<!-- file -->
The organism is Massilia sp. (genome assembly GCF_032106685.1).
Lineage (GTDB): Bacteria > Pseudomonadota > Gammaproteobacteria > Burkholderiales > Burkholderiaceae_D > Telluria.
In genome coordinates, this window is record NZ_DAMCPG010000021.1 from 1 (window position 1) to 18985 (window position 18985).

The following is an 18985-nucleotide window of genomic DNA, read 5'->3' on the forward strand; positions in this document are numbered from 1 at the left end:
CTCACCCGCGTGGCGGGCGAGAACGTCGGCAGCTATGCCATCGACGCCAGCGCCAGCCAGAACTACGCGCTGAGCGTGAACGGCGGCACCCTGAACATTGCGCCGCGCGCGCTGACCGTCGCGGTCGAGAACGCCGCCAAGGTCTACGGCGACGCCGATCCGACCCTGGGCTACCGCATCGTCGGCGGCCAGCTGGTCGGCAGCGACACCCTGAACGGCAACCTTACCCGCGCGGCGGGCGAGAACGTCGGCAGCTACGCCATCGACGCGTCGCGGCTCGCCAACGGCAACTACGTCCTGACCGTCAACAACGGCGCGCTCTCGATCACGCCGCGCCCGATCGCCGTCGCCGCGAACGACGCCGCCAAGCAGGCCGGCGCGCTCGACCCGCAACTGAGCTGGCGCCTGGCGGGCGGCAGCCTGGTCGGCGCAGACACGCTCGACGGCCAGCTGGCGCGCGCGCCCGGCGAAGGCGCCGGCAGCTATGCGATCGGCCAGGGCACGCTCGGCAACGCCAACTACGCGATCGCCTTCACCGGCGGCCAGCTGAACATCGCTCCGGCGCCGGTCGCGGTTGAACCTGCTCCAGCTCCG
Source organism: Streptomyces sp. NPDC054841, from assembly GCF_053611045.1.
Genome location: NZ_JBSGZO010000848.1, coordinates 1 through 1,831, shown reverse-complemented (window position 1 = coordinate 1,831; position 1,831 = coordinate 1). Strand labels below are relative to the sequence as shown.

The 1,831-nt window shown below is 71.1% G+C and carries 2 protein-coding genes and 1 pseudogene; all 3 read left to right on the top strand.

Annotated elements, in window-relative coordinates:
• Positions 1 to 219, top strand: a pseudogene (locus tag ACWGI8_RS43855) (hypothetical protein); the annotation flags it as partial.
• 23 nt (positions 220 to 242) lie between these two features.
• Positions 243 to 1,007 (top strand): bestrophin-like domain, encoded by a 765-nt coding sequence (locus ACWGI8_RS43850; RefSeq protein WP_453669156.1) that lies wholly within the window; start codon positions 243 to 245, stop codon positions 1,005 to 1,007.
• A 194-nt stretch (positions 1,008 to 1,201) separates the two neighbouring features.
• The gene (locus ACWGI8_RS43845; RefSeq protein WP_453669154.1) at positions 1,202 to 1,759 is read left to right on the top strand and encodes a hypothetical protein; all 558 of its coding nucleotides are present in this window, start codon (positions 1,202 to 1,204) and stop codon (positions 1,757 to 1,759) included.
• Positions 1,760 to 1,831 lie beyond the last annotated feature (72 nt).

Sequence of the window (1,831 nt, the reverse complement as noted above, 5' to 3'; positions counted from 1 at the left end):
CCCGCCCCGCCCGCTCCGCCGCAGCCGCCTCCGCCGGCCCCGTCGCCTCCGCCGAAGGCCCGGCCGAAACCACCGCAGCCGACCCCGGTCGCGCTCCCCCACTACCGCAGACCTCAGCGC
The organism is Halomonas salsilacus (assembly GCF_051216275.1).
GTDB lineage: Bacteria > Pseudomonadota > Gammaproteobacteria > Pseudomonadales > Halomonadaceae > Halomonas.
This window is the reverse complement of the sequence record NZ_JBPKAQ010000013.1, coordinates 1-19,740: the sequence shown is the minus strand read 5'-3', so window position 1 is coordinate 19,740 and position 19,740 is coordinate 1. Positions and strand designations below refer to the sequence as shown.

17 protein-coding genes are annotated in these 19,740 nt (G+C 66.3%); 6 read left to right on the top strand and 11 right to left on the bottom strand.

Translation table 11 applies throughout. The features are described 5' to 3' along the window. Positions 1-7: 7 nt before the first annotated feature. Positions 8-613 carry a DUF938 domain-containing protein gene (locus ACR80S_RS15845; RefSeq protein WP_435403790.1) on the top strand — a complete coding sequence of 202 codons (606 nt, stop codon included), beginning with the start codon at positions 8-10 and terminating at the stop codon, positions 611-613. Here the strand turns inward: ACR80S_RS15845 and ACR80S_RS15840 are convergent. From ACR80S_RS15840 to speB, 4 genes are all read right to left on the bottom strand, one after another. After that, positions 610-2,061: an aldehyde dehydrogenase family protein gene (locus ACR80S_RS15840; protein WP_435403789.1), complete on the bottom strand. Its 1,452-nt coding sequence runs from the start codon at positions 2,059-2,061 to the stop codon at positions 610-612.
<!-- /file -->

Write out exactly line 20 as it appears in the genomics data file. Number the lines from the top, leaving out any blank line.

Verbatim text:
This window is the reverse complement of the sequence record NZ_JBPKAQ010000013.1, coordinates 1-19,740: the sequence shown is the minus strand read 5'-3', so window position 1 is coordinate 19,740 and position 19,740 is coordinate 1. Positions and strand designations below refer to the sequence as shown.